O-Max looks to build on “Stalwart” defense from last season

Olivier-Maxence+Prosper+at+mens+basketballs+open+practice+at+Fiserv+Forum+Oct.+28.+

Photo by Isabel Bonebrake

Olivier-Maxence Prosper at men’s basketball’s open practice at Fiserv Forum Oct. 28.

Olivier-Maxence Prosper is finally comfortable.

For the first time since high school, the junior forward is back suiting up in the same colors and the same program in consecutive seasons.

“That’s something that for the past couple years, changing programs, I didn’t have (comfortability),” Prosper said. “I always had to change and adapt. Here, being with this group again another year is something I feel much more comfortable in where I am.”

Prosper played at Lake Forest Academy and the NBA Academy Latin America in high school before committing to Clemson University, where he enrolled ahead of the 2019-20 season. After one season as a Tiger, Prosper entered the transfer portal and wound up at Marquette.

He said being back has helped him grow within the program and build on the relationships he has with those who call Marquette home.

“The biggest thing for me is the relationships I’ve built,” Prosper said. “Those relationships have developed into a point where I’m so much more comfortable with my teammates and just as a program and as a unit.”

Junior forward Oso Ighodaro, the longest-tenured Golden Eagle, has noticed Prosper’s growth in his relationships and believes it will lead to a big year for Prosper.

“Sometimes during the season you can have a little bit of self-doubt, but when you have that strong backbone, the relationships and the belief from your teammates and coaches behind you can really help,” Ighodaro said. “O-Max (Prosper) knows that we all believe in him and I think he’s going to have a great year.”

Playing for the same team, in the same city and for the same coaches for multiple years brings a sense of familiarity aside from knowing what the plays are.

Marquette assistant coach Cody Hatt said it eases one’s day-to-day life and makes it easier to be honest when coaching.

“You know where certain things are, where the training room is, who’s in charge of nutrition, you understand the person coaching you every day is not a stranger and that allows us to be very honest,” Hatt said. “I really appreciate the ability to coach O-Max hard, to be honest with him and he understands that’s rooted in a place of taking a lot of pride in his development.”

Prosper’s development starts with growth and recognition of what he did last season.

“He showed flashes last year being a guy that can be effective in any high-level Big East game, against any type of opponent across our schedule. But we’re looking for him to become more consistent,” Hatt said. “I’ve seen him grow the most in his maturity and consistency as a player.”

In the 2021-22 season, Prosper averaged 6.6 points, 3.3 rebounds, 0.9 assists and 0.9 steals per game, doing so while averaging playing 20.7 minutes.

There’s something the numbers don’t show; his play and responsibilities on the defensive side of the ball.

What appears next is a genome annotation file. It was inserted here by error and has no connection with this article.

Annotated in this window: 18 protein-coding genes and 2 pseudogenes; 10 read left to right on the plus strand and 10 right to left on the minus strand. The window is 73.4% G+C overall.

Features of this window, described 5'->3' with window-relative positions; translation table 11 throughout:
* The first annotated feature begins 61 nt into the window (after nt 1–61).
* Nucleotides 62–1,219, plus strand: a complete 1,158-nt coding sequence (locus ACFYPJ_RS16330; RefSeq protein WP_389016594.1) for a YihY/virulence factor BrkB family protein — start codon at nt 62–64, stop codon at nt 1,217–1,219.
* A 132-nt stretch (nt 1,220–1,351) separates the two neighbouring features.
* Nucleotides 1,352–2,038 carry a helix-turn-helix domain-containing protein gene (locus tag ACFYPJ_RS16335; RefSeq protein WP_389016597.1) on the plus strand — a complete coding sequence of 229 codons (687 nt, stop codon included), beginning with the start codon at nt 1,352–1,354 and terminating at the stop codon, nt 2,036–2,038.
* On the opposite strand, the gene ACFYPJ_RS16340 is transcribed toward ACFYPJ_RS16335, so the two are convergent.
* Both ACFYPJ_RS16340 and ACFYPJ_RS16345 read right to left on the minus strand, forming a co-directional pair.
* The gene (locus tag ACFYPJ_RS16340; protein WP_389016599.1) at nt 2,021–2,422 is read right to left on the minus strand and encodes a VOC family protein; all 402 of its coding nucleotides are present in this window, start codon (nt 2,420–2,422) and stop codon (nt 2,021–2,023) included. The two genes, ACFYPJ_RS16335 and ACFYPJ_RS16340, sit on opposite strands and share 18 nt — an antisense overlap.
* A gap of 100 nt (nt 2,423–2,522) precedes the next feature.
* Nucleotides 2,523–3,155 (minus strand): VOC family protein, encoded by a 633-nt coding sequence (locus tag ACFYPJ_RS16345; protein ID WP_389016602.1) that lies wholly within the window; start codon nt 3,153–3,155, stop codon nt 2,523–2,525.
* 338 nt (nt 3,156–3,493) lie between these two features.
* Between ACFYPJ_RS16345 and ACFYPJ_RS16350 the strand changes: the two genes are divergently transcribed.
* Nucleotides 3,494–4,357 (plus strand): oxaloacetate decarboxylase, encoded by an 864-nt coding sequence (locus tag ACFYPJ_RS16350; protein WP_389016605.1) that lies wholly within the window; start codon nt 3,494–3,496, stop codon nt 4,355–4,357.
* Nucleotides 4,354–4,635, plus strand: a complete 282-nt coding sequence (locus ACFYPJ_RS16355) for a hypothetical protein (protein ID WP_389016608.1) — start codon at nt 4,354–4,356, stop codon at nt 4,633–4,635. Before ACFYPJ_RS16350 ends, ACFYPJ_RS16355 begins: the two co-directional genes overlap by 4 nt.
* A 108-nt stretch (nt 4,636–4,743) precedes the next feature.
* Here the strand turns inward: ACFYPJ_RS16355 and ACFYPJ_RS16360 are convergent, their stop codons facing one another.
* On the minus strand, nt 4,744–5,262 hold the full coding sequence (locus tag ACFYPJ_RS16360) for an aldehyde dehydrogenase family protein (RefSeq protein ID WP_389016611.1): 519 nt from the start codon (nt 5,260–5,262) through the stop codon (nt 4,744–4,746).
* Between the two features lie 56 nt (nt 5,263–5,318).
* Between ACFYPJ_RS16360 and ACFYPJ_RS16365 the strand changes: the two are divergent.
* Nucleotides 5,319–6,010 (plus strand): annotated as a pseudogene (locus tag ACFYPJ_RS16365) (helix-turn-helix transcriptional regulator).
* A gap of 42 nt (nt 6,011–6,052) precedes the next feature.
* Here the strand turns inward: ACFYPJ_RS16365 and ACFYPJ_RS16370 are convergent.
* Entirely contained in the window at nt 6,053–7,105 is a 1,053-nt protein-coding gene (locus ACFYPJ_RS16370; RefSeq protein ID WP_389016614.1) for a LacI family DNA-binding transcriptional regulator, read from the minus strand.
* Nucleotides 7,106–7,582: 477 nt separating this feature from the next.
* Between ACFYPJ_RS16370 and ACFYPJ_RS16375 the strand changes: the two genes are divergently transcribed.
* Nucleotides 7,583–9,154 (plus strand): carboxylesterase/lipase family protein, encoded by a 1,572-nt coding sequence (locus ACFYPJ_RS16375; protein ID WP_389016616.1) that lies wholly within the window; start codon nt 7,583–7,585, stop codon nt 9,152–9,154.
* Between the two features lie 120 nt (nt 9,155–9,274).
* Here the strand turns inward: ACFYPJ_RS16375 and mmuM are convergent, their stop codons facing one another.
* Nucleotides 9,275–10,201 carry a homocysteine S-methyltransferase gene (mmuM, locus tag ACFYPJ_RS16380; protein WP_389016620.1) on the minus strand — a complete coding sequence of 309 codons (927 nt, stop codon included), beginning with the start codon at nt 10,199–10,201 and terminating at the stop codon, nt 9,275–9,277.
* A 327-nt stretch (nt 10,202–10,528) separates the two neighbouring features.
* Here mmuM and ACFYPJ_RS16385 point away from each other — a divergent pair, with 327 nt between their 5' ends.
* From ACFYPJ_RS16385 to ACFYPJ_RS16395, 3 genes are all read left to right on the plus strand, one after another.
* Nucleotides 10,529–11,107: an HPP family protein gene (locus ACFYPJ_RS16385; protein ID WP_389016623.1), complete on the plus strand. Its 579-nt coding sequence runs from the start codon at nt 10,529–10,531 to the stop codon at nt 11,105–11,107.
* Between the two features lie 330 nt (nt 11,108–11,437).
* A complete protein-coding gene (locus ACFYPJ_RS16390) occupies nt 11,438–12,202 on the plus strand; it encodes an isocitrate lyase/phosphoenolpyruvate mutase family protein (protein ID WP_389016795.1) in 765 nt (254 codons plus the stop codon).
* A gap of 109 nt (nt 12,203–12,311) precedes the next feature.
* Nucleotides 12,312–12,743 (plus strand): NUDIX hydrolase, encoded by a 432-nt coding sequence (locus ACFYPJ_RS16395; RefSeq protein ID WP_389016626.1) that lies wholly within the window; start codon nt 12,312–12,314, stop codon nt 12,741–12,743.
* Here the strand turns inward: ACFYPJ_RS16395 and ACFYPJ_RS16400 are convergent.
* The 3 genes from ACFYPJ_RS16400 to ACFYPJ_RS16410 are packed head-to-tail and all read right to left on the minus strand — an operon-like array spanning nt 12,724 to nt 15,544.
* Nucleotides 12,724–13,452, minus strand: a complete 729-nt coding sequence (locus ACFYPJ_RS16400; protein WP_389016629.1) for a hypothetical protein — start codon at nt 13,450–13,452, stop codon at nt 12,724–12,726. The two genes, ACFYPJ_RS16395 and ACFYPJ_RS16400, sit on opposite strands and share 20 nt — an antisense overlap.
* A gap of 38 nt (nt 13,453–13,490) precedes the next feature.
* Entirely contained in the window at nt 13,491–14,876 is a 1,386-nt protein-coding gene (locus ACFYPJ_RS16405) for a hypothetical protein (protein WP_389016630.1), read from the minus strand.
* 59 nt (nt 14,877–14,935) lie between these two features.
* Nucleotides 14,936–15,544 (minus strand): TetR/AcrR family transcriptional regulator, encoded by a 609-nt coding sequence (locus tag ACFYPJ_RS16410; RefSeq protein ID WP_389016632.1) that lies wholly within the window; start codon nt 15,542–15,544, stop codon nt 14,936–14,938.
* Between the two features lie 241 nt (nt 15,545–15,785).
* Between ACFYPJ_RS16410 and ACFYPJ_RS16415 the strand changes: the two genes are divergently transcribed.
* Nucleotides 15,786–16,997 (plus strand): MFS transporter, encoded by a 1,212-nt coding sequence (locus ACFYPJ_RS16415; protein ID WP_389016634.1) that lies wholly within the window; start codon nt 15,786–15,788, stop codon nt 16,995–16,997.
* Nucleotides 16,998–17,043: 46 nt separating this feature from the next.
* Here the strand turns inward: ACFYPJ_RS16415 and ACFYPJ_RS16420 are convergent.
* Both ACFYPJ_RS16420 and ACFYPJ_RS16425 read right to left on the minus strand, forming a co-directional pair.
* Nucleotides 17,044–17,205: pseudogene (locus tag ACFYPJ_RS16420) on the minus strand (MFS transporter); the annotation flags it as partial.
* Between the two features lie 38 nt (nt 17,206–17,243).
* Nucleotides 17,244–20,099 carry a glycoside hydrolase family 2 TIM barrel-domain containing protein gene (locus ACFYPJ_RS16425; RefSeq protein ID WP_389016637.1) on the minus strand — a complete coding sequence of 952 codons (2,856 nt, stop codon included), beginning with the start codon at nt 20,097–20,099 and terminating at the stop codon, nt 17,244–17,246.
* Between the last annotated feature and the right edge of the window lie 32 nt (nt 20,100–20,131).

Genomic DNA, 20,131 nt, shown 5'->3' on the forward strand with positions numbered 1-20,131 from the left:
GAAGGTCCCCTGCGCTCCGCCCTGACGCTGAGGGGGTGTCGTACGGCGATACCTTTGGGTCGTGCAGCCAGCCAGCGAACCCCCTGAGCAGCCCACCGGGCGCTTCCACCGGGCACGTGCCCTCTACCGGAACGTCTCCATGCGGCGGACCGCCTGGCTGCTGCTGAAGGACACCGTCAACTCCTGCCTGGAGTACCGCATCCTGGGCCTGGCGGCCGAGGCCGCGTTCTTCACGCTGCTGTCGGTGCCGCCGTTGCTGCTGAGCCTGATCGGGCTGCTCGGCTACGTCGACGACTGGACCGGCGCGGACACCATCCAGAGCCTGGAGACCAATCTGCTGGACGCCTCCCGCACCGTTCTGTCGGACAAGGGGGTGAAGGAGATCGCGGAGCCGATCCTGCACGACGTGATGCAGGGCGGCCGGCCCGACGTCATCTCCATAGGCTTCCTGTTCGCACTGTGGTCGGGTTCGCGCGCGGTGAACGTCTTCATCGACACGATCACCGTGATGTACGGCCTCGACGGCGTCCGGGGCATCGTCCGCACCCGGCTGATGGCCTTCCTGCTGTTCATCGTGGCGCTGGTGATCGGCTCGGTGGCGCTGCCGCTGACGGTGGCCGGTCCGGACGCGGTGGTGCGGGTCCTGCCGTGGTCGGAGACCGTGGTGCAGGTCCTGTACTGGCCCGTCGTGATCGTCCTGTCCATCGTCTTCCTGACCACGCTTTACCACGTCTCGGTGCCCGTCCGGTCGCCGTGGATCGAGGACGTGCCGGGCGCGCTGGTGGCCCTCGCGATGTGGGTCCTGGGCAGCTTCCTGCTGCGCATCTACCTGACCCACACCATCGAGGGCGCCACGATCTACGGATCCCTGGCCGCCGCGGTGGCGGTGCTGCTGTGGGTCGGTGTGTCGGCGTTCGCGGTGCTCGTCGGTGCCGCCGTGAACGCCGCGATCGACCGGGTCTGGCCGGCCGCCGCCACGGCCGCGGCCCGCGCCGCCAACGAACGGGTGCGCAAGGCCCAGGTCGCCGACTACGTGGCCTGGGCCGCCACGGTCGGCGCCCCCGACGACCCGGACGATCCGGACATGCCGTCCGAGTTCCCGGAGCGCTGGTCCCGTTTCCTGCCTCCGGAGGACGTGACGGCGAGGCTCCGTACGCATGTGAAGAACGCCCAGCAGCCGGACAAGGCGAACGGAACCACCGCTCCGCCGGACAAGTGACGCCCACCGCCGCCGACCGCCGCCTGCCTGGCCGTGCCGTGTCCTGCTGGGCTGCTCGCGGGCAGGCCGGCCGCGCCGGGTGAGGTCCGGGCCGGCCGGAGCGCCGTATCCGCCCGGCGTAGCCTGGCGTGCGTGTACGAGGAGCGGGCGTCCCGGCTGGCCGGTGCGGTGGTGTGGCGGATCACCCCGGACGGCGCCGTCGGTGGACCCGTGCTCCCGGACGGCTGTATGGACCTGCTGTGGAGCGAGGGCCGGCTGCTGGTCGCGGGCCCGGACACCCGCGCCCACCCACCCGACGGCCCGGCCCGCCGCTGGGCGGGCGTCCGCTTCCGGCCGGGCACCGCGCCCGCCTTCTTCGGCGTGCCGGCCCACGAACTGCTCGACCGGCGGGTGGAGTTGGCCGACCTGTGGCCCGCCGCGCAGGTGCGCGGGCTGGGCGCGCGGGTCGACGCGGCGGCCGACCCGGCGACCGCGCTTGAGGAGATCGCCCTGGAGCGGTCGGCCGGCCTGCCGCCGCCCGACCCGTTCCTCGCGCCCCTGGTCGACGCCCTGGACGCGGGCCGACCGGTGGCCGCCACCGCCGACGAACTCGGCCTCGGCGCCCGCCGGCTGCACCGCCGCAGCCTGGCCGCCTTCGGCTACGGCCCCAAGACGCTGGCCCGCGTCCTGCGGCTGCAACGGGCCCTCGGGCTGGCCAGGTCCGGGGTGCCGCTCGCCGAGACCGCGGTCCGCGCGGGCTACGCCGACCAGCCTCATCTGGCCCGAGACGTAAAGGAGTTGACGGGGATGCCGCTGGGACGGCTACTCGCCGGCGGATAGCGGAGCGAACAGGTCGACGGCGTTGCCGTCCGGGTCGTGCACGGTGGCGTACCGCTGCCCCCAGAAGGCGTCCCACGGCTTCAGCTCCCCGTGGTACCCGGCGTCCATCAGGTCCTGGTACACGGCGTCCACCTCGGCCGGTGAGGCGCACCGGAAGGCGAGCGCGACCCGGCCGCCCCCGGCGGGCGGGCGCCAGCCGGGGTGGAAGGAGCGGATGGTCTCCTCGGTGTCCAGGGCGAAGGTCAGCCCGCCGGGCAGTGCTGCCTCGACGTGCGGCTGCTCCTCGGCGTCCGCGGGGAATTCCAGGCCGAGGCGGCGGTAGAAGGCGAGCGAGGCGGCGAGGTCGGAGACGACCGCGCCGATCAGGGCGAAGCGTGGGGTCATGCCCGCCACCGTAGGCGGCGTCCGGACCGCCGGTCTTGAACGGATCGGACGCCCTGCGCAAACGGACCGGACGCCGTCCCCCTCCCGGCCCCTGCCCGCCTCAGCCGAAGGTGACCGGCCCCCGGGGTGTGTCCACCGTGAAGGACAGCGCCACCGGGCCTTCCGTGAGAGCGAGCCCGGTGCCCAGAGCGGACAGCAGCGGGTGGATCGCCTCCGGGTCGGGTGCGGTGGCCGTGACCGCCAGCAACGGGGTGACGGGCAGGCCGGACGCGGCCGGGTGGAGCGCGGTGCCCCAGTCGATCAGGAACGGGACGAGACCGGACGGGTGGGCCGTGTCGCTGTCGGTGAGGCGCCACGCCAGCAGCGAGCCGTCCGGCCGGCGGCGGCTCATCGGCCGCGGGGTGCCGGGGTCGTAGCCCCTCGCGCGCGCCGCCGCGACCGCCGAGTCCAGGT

“He was flat out a stalwart for us defensively last season,” Marquette head coach Shaka Smart said.

Prosper made improvements in every major statistical category aside from blocks from his lone year at Clemson to his first year at Marquette all while being a key player defensively.

“We asked a lot of him defensively,” Hatt said. “He’s a guy that’s going to cover the best perimeter player on the other team a lot of nights and he’s going to have to be a guy that’s switchable and then go rebound the ball.”

Senior forward Zach Wrightsil said the two of them have had some battles in practice, helping both of them get better.

“We talk a lot of trash. We love each other, but we definitely do get after it every single day,” Wrightsil said with a sly grin. “He’s a great defender, I’m a great defender, so we’ve definitely challenged each other every single day and coach doesn’t even like to put us on the same team because we just really get after it.”

Part of Prosper’s game resonates with one of the team’s mottos. His teammates have taken notice of how he attacks the rim.

“He’s a violent driver and we always talk about violence in our program,” Ighodaro said.

When Prosper isn’t attacking the rim with violence and flying high above the rim, he can be found stationed on the 3-point line in either corner waiting for a pass so he can catch and shoot. This can come from what Hatt described as a “swing-swing” and this past summer there was an emphasis for Prosper on making even more of those shots.

“I worked on it a lot. It’s something that was a big emphasis for me this offseason,” Prosper said. “I feel like this year is just about being confident and just stepping into it and knocking it down.”

Last season, Prosper increased his 3-point percentage from 16.7% to 31.7%, making more than he attempted in his first year.

When the season starts Nov. 7 and Prosper is announced as part of the starting lineup in front of the screaming fans, he’ll come with all the work he’s done and knowledge about his defensive assignment.

But, there’s only one thing the coaching staff wants from Prosper once the ball is tossed in the air waiting for Ighodaro or any of the opponent’s centers to tip it signaling the game is underway.

“We just want O-Max to be himself,” Hatt said.

This story was written by Ben Schultz. He can be reached at b[email protected] or on Twitter @benschultz52.